In government, 1997–2001

The Labour Party was elected to government in a landslide in the 1997 general election and Beckett held a number of senior positions in the Blair government. Following the election she was appointed President of the Board of Trade (a position whose title later reverted to Secretary of State for Trade and Industry); the first woman to have held the post. She was succeeded by Peter Mandelson in July 1998.[ citation needed ]

Beckett was then Leader of the House of Commons from 1998 until her replacement by Robin Cook in June 2001. Her tenure saw the introduction of Westminster Hall debates, which are debates held in a small chamber near Westminster Hall on topics of interest to individual MPs, committee reports, and other matters that would not ordinarily be debated in the Commons chamber. [6] Debates that take place in Westminster Hall are often more consensual and informal, and can address the concerns of backbenchers. She received admiration for her work as Leader of the House, [7] working on this and a number of other elements of the Labour government's modernisation agenda for Parliament. In 2000, she expressed republican sympathies. [8]

Secretary of State for Environment, Food and Rural Affairs, 2001–06

Following the 2001 general election, Beckett became Secretary of State at the new Department for the Environment, Food and Rural Affairs (DEFRA), created after the Ministry of Agriculture, Fisheries and Food (MAFF) was abolished in the wake of perceived mismanagement of the foot and mouth disease epidemic in 2001. The new department also incorporated some of the functions of the former Department for the Environment, Transport and the Regions (DETR).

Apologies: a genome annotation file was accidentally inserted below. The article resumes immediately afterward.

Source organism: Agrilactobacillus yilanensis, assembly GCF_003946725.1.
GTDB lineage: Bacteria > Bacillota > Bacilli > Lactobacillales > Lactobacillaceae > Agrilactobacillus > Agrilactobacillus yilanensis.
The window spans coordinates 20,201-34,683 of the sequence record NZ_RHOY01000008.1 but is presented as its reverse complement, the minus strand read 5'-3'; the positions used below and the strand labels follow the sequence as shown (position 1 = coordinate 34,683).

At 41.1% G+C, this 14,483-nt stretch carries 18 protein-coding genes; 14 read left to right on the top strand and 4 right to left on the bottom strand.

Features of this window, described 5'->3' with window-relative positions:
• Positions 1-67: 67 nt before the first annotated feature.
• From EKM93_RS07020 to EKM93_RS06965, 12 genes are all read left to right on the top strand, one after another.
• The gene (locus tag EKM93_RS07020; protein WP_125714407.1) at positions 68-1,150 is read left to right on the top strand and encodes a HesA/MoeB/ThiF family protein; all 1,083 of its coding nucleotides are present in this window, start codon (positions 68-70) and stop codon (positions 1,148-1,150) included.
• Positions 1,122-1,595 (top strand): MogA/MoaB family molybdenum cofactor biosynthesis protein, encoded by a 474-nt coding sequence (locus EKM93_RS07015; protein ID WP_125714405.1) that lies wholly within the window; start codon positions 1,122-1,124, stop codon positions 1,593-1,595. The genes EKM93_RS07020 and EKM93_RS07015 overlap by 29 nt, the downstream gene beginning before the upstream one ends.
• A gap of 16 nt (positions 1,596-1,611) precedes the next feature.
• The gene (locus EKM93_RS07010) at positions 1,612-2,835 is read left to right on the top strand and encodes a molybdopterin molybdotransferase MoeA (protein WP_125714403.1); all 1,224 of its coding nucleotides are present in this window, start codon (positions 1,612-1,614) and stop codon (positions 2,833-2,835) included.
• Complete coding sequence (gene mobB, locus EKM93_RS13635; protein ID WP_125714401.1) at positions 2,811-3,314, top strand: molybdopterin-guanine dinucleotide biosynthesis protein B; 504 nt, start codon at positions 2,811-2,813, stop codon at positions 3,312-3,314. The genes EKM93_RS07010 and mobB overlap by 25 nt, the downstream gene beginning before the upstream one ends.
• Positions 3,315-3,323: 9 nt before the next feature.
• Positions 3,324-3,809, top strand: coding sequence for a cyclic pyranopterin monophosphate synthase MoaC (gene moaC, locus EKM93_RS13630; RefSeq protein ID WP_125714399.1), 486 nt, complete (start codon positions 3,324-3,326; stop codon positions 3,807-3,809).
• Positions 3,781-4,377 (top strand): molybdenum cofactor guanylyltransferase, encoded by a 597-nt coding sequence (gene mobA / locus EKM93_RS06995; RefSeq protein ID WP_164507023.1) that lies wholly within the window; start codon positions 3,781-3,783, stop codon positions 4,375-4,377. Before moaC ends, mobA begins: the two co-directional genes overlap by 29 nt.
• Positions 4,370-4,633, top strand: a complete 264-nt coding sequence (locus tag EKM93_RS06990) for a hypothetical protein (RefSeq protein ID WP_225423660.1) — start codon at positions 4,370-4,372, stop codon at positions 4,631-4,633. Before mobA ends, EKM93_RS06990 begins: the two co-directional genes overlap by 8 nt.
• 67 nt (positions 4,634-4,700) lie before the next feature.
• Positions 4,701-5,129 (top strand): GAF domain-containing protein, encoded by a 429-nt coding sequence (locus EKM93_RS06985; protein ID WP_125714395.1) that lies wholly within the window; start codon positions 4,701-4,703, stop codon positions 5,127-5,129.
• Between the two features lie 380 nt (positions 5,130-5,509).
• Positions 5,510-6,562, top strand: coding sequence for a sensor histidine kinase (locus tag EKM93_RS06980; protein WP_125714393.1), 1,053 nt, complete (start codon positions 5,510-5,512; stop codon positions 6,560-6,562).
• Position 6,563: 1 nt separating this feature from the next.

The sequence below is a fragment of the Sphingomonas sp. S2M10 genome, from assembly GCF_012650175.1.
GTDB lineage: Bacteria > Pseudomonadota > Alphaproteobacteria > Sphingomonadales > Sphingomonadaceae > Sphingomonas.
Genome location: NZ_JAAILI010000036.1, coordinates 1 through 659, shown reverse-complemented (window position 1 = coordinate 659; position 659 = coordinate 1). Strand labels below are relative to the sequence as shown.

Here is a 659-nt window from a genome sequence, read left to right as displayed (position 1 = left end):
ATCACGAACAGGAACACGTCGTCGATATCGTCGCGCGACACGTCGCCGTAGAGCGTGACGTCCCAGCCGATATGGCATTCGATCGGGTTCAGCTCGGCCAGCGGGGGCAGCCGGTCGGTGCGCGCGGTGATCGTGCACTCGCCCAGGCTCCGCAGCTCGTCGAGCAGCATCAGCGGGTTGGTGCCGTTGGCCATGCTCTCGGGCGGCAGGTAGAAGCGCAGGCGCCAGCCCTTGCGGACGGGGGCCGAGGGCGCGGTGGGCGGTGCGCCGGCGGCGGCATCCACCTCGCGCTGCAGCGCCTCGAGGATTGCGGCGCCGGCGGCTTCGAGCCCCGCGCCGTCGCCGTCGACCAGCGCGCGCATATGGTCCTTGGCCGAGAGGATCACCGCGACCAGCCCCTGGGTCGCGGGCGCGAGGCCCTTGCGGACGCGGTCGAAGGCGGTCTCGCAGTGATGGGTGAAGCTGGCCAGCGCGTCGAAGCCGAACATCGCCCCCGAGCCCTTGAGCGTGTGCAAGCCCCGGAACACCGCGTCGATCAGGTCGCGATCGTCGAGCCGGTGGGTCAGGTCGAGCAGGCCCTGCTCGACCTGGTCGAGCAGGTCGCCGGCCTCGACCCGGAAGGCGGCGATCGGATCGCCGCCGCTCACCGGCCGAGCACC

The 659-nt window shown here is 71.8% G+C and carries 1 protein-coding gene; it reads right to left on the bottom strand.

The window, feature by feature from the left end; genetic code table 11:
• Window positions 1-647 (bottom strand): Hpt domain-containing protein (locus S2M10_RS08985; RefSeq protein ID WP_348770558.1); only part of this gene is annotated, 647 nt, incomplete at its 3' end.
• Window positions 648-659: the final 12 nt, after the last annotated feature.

For legal reasons, Beckett was also appointed formally as the Minister of Agriculture, Fisheries and Food, which appointment she held until MAFF was finally dissolved on 27 March 2002 and the remaining functions of that were transferred to the Secretary of State at large.[ citation needed ]

Beckett rejected demands for an expansion of nuclear power from a lobby including energy minister Brian Wilson and Downing Street staff. She argued there was no need for new nuclear for at least 15 years given current energy prices and generation capacity. The 2003 energy white paper stated "the current economics of nuclear power make it unattractive" and there were no proposals for new nuclear power stations. [9] [10] [11]

Beckett held the position of Secretary of State for Environment, Food and Rural Affairs until May 2006, when she was succeeded by David Miliband. Beckett was on the front line of the government's efforts to tackle climate change, and attended international conferences on the matter.[ citation needed ]

In a report published on 29 March 2007 by the Environment, Food and Rural Affairs Select Committee, she was criticised for her role in the failures of the Rural Payments Agency when she had been Secretary of State for Environment, Food and Rural Affairs. [12]

Foreign Secretary: 2006–2007